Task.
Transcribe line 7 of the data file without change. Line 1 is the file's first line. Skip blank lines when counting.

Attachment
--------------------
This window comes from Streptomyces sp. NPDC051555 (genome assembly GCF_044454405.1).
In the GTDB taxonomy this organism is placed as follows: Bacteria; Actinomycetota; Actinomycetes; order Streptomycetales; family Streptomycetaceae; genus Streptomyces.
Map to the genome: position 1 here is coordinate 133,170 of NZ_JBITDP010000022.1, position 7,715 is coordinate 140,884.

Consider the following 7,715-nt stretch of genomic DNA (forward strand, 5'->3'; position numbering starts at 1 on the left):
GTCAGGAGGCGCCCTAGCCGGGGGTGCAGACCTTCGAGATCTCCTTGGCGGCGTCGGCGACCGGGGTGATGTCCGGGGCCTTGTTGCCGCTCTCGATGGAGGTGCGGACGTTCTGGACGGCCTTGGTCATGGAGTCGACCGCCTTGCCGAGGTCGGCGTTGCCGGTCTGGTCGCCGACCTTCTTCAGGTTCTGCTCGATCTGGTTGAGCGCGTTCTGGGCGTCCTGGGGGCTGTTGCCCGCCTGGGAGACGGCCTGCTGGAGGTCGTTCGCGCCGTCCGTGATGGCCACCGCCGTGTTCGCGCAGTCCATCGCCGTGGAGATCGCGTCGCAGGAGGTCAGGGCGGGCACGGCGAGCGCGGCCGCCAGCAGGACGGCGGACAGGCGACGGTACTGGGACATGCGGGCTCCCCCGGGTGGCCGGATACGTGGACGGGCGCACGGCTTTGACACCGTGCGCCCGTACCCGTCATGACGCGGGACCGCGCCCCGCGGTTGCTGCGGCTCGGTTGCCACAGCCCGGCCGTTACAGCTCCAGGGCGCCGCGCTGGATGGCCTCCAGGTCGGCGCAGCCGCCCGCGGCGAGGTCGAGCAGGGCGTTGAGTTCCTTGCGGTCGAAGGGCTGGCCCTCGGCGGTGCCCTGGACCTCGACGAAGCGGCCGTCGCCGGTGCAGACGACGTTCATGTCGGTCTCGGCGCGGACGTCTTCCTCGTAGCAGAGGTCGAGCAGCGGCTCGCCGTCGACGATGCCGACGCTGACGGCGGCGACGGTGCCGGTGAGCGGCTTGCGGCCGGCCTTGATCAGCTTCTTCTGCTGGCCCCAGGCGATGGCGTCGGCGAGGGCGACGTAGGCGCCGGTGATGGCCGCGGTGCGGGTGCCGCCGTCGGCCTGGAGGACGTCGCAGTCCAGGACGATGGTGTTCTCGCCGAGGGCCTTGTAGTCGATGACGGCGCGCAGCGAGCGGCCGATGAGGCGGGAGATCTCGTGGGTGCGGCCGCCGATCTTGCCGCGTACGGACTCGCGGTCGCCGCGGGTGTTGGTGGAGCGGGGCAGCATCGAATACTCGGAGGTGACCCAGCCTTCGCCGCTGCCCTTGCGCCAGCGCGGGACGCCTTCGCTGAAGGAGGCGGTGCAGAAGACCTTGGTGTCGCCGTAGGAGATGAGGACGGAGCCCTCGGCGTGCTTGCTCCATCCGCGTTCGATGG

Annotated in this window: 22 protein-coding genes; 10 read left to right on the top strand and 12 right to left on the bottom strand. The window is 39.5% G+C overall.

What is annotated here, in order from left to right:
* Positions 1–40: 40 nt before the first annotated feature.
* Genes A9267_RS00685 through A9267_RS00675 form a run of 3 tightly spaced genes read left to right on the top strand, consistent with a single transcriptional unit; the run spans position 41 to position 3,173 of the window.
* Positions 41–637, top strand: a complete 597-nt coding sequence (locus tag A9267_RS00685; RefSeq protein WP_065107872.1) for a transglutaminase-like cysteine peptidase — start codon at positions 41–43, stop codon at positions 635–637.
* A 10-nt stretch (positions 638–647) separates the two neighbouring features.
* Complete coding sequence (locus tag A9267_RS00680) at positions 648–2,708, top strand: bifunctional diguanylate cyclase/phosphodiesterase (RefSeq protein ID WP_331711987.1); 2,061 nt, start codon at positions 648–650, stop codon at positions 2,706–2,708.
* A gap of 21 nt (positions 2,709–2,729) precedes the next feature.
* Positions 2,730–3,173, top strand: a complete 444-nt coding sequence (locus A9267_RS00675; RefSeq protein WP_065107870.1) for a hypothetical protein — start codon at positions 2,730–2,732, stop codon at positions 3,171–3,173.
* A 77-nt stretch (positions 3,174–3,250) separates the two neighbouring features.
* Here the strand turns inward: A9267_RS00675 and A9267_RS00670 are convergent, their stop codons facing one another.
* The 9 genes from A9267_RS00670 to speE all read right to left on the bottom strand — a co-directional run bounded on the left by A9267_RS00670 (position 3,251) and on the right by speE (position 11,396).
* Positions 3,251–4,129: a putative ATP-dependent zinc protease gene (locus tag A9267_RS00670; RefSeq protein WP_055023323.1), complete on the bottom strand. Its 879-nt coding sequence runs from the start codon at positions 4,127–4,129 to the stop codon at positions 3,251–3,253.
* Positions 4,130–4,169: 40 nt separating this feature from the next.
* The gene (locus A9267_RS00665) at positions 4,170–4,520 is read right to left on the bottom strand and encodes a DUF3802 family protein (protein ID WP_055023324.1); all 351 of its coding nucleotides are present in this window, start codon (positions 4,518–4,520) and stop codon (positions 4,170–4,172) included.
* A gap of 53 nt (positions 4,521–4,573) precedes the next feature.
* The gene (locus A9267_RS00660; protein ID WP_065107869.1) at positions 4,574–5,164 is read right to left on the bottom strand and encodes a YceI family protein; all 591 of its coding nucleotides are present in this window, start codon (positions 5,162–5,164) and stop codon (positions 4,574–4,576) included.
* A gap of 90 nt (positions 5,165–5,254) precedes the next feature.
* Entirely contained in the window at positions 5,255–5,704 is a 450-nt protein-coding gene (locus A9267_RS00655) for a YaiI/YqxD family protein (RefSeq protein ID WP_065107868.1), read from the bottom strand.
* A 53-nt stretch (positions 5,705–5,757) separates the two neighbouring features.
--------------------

What is annotated here, in order from left to right: